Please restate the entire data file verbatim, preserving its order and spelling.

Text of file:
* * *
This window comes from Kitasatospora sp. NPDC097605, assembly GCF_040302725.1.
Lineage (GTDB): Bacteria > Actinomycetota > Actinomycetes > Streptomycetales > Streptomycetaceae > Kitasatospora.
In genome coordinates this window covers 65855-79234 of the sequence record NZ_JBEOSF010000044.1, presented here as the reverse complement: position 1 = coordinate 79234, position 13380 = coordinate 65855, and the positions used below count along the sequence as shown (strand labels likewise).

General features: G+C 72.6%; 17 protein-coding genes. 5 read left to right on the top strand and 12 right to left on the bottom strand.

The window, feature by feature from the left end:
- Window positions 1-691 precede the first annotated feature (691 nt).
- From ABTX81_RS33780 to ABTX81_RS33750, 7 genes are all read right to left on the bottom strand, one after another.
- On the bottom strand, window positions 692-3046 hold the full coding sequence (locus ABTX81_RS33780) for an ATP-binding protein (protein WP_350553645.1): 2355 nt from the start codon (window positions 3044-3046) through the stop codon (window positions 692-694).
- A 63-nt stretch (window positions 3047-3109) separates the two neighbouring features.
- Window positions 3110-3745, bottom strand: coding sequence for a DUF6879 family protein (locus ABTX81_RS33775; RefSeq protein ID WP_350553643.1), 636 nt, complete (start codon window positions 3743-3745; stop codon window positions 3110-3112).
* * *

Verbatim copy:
This window comes from Kitasatospora sp. NPDC097605, assembly GCF_040302725.1.
Lineage (GTDB): Bacteria > Actinomycetota > Actinomycetes > Streptomycetales > Streptomycetaceae > Kitasatospora.
In genome coordinates this window covers 65855-79234 of the sequence record NZ_JBEOSF010000044.1, presented here as the reverse complement: position 1 = coordinate 79234, position 13380 = coordinate 65855, and the positions used below count along the sequence as shown (strand labels likewise).

General features: G+C 72.6%; 17 protein-coding genes. 5 read left to right on the top strand and 12 right to left on the bottom strand.

The window, feature by feature from the left end:
- Window positions 1-691 precede the first annotated feature (691 nt).
- From ABTX81_RS33780 to ABTX81_RS33750, 7 genes are all read right to left on the bottom strand, one after another.
- On the bottom strand, window positions 692-3046 hold the full coding sequence (locus ABTX81_RS33780) for an ATP-binding protein (protein WP_350553645.1): 2355 nt from the start codon (window positions 3044-3046) through the stop codon (window positions 692-694).
- A 63-nt stretch (window positions 3047-3109) separates the two neighbouring features.
- Window positions 3110-3745, bottom strand: coding sequence for a DUF6879 family protein (locus ABTX81_RS33775; RefSeq protein ID WP_350553643.1), 636 nt, complete (start codon window positions 3743-3745; stop codon window positions 3110-3112).